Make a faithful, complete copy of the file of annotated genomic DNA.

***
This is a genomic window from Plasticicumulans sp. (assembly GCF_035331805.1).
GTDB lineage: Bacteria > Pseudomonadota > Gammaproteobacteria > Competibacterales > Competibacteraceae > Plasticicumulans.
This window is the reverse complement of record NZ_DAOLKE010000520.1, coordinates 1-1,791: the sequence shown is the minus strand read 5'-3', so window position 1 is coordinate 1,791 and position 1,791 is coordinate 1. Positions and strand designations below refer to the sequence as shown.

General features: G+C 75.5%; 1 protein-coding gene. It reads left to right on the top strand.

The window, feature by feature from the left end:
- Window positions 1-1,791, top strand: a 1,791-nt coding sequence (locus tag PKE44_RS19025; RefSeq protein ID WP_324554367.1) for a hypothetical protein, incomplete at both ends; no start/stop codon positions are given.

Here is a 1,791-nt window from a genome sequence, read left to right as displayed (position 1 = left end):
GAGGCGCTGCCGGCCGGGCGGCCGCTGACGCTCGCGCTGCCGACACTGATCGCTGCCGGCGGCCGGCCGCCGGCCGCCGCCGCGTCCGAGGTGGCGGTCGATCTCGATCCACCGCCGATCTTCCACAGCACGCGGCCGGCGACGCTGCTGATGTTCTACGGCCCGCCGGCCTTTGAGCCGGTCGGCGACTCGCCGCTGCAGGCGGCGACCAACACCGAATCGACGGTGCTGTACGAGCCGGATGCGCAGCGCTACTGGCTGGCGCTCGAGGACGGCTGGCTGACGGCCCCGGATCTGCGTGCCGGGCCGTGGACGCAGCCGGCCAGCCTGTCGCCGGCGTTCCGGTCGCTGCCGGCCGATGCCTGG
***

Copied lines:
This is a genomic window from Plasticicumulans sp. (assembly GCF_035331805.1).
GTDB lineage: Bacteria > Pseudomonadota > Gammaproteobacteria > Competibacterales > Competibacteraceae > Plasticicumulans.
This window is the reverse complement of record NZ_DAOLKE010000520.1, coordinates 1-1,791: the sequence shown is the minus strand read 5'-3', so window position 1 is coordinate 1,791 and position 1,791 is coordinate 1. Positions and strand designations below refer to the sequence as shown.

General features: G+C 75.5%; 1 protein-coding gene. It reads left to right on the top strand.

The window, feature by feature from the left end:
- Window positions 1-1,791, top strand: a 1,791-nt coding sequence (locus tag PKE44_RS19025; RefSeq protein ID WP_324554367.1) for a hypothetical protein, incomplete at both ends; no start/stop codon positions are given.

Here is a 1,791-nt window from a genome sequence, read left to right as displayed (position 1 = left end):
GAGGCGCTGCCGGCCGGGCGGCCGCTGACGCTCGCGCTGCCGACACTGATCGCTGCCGGCGGCCGGCCGCCGGCCGCCGCCGCGTCCGAGGTGGCGGTCGATCTCGATCCACCGCCGATCTTCCACAGCACGCGGCCGGCGACGCTGCTGATGTTCTACGGCCCGCCGGCCTTTGAGCCGGTCGGCGACTCGCCGCTGCAGGCGGCGACCAACACCGAATCGACGGTGCTGTACGAGCCGGATGCGCAGCGCTACTGGCTGGCGCTCGAGGACGGCTGGCTGACGGCCCCGGATCTGCGTGCCGGGCCGTGGACGCAGCCGGCCAGCCTGTCGCCGGCGTTCCGGTCGCTGCCGGCCGATGCCTGG